Are we sure attitudes against corruption are uniform like this? (AP Photo/Kevin Frayer)
Are we sure attitudes against corruption are uniform like this? (AP Photo/Kevin Frayer)
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Abstract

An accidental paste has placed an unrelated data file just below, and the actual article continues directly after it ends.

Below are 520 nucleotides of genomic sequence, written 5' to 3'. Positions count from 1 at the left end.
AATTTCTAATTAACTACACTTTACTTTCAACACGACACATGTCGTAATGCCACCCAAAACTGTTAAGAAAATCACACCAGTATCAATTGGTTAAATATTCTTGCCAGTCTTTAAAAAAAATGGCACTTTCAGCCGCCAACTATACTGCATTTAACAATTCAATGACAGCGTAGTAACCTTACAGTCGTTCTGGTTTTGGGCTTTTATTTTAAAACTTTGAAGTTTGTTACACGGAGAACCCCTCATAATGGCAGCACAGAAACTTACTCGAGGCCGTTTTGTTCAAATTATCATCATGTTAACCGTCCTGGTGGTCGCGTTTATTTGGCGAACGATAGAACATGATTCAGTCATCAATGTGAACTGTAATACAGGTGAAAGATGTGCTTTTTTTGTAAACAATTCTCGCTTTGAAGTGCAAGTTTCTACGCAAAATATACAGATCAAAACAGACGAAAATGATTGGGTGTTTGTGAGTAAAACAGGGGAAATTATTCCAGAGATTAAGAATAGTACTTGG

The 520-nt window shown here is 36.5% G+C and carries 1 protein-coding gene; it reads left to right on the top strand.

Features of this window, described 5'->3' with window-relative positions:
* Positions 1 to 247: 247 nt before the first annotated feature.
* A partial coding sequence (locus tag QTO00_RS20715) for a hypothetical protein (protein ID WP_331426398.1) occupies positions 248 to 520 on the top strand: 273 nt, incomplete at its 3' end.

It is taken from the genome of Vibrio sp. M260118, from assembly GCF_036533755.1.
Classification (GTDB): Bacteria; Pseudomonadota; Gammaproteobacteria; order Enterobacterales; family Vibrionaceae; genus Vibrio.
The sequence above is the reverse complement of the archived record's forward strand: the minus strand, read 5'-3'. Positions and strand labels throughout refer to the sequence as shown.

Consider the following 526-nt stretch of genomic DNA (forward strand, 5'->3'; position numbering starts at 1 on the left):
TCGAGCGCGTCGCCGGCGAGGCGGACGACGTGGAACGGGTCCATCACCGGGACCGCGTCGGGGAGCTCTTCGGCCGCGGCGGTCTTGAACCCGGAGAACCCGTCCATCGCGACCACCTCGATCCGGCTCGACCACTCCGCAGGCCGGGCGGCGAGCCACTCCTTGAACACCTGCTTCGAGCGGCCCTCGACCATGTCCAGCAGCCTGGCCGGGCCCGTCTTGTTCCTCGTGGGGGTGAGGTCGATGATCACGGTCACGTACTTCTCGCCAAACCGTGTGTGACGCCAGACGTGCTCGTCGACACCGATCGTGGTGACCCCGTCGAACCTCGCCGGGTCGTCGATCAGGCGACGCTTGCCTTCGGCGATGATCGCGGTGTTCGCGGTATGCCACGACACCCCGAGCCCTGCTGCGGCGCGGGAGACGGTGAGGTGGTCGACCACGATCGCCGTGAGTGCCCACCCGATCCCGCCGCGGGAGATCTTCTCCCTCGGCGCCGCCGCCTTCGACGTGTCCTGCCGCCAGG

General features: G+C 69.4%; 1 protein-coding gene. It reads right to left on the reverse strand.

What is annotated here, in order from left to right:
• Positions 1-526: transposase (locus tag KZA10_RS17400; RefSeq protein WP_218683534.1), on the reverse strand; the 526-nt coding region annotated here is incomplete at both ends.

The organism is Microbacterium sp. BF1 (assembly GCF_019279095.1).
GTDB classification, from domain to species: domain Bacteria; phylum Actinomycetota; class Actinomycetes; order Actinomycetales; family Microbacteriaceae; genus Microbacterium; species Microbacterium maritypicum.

What makes individuals tolerate government corruption? Can citizens tolerate government corruption but be intolerant of corrupt behavior in society? This manuscript argues that not all attitudes toward corruption are the same. An external territorial threat will elicit a tolerance of government corruption. The more citizens care about their security, the more individuals allow for government corruption as long as national problems are being solved. However, citizens become intolerant of corruption in society. Such behavior is viewed as maximizing individual welfare at the expense of working together for the common good. Data are drawn from Latinobarómetro to test this theory. The results from mixed effects models show that Latin Americans in states targeted in territorial disputes are more likely to tolerate corruption by the government as long as the problems of the country are being solved. However, they are intolerant of corrupt behavior not involving the national government.